Later on, Arefev et al. [48] and Brout et al. [49] suggested that essentially the same concept could also be applied such that KDP etc. In this case, where the permanent electric dipoles move-in a potential with more than one equilibrium position and the soft mode collective excitations are not phonons but rather the unstable pseudospin phonon coupled-wave. Kaminow [50] experimentally confirmed the existence of soft mode in KDP crystal, and the other investigators also confirmed the soft mode in other ferroelectric crystals. It is now well recognized that the several interesting properties of ferroelectrics are associated with the high-temperature dependence of the soft mode. Cowely [51] has given a microscopic theory of ferroelectricity in which the temperature dependence of the normal mode (soft mode) arises from anharmonic interactions between normal modes. These anharmonic interactions in a crystal are quite small, at least at low temperatures, so that an anharmonic crystal provides an example of the many-body system in which interactions between the elementary excitations are both small and non-singular. In the harmonic approximation, the equations of motion of the shell model can be obtained from a quadratic function of the displacements of the ions and of the electronic dipoles produced on the ions during the lattice vibrations. The anharmonic interactions arise from the cubic and higher terms in potential function, and in general, there will be anharmonic interactions between all the displacements and all the dipoles. In the ferroelectrics, the root at wave vector k=0is imaginary in the harmonic approximation showing the instability of the lattice [51]. This indicates that the harmonic forces alone are not sufficient to stabilize the system at any temperature. The stabilization of the mode can only be brought about by a consideration of anharmonic interactions terms. The anharmonic interactions thus play a fundamental role as regards the stability of the crystal system. A number of physical properties of solids could be well explained by considering the effects of phonon anharmonic interactions.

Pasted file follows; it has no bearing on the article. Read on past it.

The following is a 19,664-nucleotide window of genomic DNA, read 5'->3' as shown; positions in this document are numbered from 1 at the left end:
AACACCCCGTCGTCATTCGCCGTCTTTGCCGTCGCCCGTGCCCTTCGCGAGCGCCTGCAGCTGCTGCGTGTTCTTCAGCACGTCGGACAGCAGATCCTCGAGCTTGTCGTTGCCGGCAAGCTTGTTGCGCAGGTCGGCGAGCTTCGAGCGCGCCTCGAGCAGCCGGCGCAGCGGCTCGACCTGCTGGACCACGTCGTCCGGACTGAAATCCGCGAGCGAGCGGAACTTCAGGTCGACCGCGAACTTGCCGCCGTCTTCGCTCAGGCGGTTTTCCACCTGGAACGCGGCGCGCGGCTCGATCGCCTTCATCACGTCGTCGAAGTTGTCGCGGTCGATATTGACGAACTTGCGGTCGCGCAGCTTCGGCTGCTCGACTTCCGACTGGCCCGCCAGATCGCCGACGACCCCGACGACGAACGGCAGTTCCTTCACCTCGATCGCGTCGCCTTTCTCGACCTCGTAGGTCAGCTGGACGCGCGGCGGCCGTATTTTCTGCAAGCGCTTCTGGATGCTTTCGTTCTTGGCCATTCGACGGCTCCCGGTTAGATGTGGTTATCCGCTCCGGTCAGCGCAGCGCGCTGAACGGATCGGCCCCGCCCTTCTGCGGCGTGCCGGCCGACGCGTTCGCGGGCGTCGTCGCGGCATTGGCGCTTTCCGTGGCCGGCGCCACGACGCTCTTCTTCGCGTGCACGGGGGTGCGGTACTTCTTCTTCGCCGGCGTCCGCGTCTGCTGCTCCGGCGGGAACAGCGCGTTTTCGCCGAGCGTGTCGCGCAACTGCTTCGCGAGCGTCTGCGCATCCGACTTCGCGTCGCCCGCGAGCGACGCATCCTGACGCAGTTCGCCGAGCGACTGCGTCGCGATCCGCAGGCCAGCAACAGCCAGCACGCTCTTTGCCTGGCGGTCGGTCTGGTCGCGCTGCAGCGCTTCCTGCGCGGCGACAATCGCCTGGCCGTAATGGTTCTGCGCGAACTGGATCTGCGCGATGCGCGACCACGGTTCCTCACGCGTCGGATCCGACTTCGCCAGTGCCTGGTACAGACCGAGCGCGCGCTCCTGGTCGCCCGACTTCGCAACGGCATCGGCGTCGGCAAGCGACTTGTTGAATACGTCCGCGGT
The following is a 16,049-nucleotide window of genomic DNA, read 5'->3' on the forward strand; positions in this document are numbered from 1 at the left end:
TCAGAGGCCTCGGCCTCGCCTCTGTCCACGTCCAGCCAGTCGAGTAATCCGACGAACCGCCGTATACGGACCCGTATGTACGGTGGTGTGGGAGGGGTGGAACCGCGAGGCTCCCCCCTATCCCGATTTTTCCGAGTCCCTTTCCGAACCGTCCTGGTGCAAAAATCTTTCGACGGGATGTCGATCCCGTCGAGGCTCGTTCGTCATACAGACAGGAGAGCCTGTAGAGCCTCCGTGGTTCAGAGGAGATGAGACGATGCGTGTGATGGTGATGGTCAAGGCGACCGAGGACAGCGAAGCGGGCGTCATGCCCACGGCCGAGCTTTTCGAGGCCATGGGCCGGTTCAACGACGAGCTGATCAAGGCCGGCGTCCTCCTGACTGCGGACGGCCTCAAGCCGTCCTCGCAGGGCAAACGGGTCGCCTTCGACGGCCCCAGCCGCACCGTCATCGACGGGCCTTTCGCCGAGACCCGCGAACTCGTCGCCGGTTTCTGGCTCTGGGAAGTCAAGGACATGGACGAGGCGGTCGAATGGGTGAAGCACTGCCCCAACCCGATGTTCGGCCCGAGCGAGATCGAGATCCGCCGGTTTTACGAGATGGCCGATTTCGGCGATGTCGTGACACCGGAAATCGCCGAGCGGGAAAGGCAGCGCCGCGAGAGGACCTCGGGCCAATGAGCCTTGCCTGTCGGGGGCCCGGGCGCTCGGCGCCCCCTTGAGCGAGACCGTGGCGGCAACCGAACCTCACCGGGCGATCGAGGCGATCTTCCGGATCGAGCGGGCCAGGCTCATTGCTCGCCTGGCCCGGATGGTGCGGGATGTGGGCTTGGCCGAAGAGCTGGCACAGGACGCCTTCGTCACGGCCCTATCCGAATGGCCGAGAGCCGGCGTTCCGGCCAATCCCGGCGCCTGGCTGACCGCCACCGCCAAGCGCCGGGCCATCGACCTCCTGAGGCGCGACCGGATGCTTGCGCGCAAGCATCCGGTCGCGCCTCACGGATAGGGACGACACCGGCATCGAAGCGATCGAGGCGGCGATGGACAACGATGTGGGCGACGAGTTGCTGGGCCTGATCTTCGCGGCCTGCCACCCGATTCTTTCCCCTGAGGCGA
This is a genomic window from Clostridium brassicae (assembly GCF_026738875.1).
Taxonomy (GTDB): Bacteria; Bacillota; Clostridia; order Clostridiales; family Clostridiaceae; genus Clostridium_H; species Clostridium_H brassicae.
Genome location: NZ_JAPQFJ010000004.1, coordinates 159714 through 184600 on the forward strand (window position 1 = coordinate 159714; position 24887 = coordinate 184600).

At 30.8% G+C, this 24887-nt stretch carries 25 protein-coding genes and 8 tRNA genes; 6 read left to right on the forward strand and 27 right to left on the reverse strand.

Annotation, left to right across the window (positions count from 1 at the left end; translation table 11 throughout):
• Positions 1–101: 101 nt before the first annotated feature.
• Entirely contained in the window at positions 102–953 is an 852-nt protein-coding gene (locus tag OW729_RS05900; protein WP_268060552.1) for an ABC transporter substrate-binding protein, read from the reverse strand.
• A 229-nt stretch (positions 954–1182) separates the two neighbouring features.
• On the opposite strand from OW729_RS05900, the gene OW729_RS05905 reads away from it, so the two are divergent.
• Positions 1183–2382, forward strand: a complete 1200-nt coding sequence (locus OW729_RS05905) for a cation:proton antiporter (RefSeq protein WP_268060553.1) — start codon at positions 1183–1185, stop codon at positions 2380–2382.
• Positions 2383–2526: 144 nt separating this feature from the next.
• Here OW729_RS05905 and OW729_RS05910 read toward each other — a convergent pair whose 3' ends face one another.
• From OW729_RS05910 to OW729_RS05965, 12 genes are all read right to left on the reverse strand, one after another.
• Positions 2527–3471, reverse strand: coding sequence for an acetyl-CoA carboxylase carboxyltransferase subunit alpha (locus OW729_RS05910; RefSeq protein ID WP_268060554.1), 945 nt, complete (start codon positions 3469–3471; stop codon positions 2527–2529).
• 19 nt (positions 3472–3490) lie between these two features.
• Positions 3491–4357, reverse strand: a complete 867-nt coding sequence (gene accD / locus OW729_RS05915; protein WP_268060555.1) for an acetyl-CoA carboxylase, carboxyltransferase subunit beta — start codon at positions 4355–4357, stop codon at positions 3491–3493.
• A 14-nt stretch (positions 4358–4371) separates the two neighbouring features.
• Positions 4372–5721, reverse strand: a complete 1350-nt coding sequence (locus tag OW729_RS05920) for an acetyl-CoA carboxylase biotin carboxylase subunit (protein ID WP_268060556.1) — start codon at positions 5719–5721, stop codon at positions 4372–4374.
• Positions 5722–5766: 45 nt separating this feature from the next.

A very successful attempt has been made to give a microscopic theory of ferroelectric crystals given by Cochran [33, 52]. This lattice dynamical theory is based on the hypothesis that the ferroelectric transitions are the results of the instability of the crystal lattice with respect to one of the homogeneous (wave number k=2πλ=0) transverse optic mode. If a crystal is fully or partly ionic, lattice vibrations are accompanied by polarization oscillations having an equal frequency which provide a Lorentz field called local field interacting with the ions through long-range Coulomb forces. The crystal becomes unstable for one particular mode of vibration at which the long-range forces are equal and opposite to the short-range forces. A relation given by Lyddane et al. [53] explains the relation between the ferroelectric properties and the thermodynamic properties of the crystals. For k=0modes of diatomic crystal, Lyddane et al. [53] relation gives the ratio of the static dielectric constant εsof the crystal to the high-frequency dielectric constant εein terms of the frequencies of the longitudinal optical ωLand transverse optical ωTof infinite wavelength

    εsεe=ωL2ωT2E36

    When ωT2=0, we get εs=. Cochran [32] developed a more general case in which there are natoms in the elementary cell as

    εsεe=jnωj2Lωj2TE37

    This Eq. (36) produces one essential anomaly needed to explain a ferroelectric transition. In order to complete understanding the ferroelectric behaviour, it is necessary to investigate the temperature of ωT2. In the ferroelectric crystal, the static dielectric constant (εs) obeys Curie–Weiss law above TcT>Tc. Eq. (37) was derived for harmonic forces. In order to derive the temperature dependence of ωT2it will be necessary to introduce anharmonic interaction, which shows little effect on any mode other thank=0mode, and only that mode exhibits any anomalous behaviour. Thus Eq. (37) through (36) implies that the transverse optical mode ωT2have anomalous temperature dependence given by the Curie–Weiss law by a relation ωT2=KTTc, where the coefficient Kis constant related to the temperature dependence dielectric constant εTthrough the Lyddane et al. [53] relation.

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    8. Applications of ferroelectrics